Soul Almighty
Anansi Records
0 Stars

BARELY INTO '96 and already a front-runner for worst album of the year. Soul Almighty is a travesty. Through no fault of Marley's, the album sounds like an unholy cross between thick Trenchtown grooves and some Holiday Inn reggae band drunk on daquiris. Following the dubious methods of posthumous Jimi Hendrix producer Alan Douglas, Danny Sims and David Simmons saw fit to take unreleased Marley tracks and scrub most of the original instrumentation in favor of drum machines, cheesy organ and heavy-metal guitar. In a stunning move of audacity, one song has been turned into what can only be called the world's first Rasta Power Metal ballad. The shame is that Bob sounds in pretty good form when you can hear him over the din. Horrible stuff unless you believe that if he were alive today, Marley would be jammin' on your grandmother's Wurlitzer.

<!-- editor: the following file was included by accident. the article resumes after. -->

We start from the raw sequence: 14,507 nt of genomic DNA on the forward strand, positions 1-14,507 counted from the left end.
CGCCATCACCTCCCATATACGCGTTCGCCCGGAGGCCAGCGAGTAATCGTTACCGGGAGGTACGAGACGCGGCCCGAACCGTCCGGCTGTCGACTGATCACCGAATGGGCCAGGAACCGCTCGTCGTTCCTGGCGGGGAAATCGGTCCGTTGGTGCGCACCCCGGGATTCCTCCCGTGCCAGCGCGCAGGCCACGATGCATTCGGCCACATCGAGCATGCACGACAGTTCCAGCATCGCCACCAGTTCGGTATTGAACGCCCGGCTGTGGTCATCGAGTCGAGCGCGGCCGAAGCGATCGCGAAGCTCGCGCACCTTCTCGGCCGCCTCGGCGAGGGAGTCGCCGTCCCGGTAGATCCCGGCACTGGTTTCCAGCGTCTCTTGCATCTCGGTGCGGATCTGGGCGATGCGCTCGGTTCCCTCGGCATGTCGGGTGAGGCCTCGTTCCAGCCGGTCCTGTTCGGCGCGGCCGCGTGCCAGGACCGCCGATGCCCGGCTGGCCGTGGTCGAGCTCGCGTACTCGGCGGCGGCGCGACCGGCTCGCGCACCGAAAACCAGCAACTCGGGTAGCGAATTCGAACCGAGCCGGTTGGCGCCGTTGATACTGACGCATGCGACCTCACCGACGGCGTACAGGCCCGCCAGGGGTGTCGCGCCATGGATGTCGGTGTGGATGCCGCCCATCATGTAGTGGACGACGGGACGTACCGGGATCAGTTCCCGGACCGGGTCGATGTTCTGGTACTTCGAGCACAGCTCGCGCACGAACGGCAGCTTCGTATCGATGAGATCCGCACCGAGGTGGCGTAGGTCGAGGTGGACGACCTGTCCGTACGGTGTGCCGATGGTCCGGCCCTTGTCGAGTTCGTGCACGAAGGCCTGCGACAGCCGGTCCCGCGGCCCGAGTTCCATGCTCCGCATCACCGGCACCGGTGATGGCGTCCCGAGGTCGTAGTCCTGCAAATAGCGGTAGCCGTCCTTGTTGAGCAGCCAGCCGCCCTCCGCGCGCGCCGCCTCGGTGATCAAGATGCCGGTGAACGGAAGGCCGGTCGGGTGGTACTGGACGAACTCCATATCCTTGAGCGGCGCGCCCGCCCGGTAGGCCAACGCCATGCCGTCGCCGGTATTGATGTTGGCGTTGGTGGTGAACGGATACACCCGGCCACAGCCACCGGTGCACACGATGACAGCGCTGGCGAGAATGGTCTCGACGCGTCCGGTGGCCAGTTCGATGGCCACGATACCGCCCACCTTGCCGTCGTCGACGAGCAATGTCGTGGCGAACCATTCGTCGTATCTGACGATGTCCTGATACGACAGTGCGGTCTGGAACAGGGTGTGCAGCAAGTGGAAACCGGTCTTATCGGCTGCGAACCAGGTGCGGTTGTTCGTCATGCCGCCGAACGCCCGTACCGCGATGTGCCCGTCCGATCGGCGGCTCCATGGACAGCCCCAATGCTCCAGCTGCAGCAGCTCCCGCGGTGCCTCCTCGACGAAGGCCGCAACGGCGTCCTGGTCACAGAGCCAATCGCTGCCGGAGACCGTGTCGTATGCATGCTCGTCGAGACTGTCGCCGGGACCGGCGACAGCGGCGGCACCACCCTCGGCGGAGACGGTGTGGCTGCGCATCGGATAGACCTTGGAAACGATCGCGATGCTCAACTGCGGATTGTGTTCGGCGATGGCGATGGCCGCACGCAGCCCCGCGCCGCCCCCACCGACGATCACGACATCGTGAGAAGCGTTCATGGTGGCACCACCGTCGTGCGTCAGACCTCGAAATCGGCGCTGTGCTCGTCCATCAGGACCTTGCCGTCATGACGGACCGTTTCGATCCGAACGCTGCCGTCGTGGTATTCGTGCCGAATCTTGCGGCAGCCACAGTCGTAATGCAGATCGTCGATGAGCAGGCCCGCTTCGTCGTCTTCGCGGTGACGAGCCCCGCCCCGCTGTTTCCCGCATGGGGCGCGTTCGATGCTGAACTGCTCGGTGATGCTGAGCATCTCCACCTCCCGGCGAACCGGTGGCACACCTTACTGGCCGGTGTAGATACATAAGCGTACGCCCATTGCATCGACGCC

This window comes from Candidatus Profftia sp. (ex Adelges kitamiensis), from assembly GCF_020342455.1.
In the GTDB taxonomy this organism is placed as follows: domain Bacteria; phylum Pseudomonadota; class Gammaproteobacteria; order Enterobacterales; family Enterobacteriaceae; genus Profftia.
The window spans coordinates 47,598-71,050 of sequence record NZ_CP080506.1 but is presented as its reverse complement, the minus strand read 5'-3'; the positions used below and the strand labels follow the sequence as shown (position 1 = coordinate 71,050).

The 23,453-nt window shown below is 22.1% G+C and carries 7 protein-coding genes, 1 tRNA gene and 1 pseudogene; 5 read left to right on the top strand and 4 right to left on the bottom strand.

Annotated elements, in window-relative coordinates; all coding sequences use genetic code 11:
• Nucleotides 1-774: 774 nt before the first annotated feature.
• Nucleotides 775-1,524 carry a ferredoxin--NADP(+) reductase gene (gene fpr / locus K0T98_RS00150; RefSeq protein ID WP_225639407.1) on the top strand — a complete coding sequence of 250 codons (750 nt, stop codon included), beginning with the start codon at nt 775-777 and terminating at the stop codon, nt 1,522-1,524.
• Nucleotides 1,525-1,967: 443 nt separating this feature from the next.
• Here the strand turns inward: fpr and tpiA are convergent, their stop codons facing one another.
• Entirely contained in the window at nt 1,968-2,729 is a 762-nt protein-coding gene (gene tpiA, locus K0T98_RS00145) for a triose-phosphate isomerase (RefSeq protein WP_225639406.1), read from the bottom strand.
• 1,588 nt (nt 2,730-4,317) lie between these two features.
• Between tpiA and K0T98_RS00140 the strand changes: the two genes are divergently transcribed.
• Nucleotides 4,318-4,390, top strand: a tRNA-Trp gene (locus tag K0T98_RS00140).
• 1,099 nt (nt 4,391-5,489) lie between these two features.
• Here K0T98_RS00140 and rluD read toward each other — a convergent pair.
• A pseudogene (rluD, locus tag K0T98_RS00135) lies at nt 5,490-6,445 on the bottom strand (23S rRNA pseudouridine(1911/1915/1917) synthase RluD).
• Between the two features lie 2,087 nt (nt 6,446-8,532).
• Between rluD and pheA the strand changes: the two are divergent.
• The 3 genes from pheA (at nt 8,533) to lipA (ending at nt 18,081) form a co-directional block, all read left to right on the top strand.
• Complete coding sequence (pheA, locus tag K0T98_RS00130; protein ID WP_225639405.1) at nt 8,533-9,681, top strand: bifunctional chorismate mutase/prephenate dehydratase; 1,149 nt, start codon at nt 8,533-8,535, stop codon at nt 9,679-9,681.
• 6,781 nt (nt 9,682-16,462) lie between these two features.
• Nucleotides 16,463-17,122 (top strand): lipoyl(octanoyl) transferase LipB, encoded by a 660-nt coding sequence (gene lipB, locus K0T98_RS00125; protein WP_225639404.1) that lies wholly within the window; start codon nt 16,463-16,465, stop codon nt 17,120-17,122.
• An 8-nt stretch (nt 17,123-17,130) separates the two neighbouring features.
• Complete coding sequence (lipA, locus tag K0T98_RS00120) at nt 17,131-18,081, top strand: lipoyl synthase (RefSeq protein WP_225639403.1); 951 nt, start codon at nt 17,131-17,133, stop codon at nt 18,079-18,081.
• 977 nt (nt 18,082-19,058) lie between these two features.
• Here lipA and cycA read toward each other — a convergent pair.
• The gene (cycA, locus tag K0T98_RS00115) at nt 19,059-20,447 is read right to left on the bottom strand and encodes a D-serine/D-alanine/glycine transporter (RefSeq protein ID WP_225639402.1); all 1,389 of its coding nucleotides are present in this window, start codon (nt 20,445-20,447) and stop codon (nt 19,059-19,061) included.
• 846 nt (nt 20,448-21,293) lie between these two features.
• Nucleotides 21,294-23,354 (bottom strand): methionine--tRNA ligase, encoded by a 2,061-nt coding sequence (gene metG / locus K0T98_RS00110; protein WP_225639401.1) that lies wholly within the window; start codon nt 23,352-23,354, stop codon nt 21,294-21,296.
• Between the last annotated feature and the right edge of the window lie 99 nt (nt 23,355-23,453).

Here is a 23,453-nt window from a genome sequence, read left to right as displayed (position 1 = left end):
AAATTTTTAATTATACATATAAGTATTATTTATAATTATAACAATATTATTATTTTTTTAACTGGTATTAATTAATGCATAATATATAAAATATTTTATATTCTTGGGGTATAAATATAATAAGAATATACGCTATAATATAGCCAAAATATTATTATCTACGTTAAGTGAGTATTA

--Sean Murphy


Backyard Barbecue Broadcast

Goods And Services
Brake Out/Enemy

THIS IS A PAIR o' live recs from some damn Tucson band. Backyard is culled from two WFMU-FM (New Jersey) radio broadcasts. The July '94 segment is one-half improvisational genius (Elms even segues into a couple of Friends Of Dean Martinez numbers), one-third "unplugged"-style pickin' 'n' grinnin' for a small outdoor audience (Gelb playing occasional mad scientists with the effects) and several eighths' worth of hemp-fueled inspiration. The April '95 in-studio cuts (with Mike Semple in the lineup) include a sizzling, feedbacky "Lean" and the good timey "Get To Leave." Up close and personal this be. (An unlisted bonus track from '93 is hidden at disc's end.)

Goods, recorded in '95 in Tucson, New York, Germany and Holland, is more focused in a pure "rock" sense and sports a denser, more expansive production. Opener "Back To The Black & Grey" quickly establishes the electric Sand's strengths: snarling geetar blooze-skronk over a monsoonoid rhythm section throb, plus some wonderfully malevolent singing. From there it's headlong into the "Solomon's Ride" vortex, a bizarre detour around Carly Simon's "You're So Vain," and finally tossed onto the forgiving shores of a sloppy-tender "Trickle Down System."
--Fred Mills

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